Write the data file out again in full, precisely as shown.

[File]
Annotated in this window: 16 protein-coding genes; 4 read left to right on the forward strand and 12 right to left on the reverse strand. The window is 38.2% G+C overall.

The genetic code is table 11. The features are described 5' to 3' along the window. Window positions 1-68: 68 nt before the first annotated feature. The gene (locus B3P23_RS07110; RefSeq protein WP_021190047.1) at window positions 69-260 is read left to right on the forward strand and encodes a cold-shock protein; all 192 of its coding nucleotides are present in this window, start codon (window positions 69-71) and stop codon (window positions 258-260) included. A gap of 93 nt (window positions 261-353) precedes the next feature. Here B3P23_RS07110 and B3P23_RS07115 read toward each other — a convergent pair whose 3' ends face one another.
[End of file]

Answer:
Annotated in this window: 16 protein-coding genes; 4 read left to right on the forward strand and 12 right to left on the reverse strand. The window is 38.2% G+C overall.

The genetic code is table 11. The features are described 5' to 3' along the window. Window positions 1-68: 68 nt before the first annotated feature. The gene (locus B3P23_RS07110; RefSeq protein WP_021190047.1) at window positions 69-260 is read left to right on the forward strand and encodes a cold-shock protein; all 192 of its coding nucleotides are present in this window, start codon (window positions 69-71) and stop codon (window positions 258-260) included. A gap of 93 nt (window positions 261-353) precedes the next feature. Here B3P23_RS07110 and B3P23_RS07115 read toward each other — a convergent pair whose 3' ends face one another.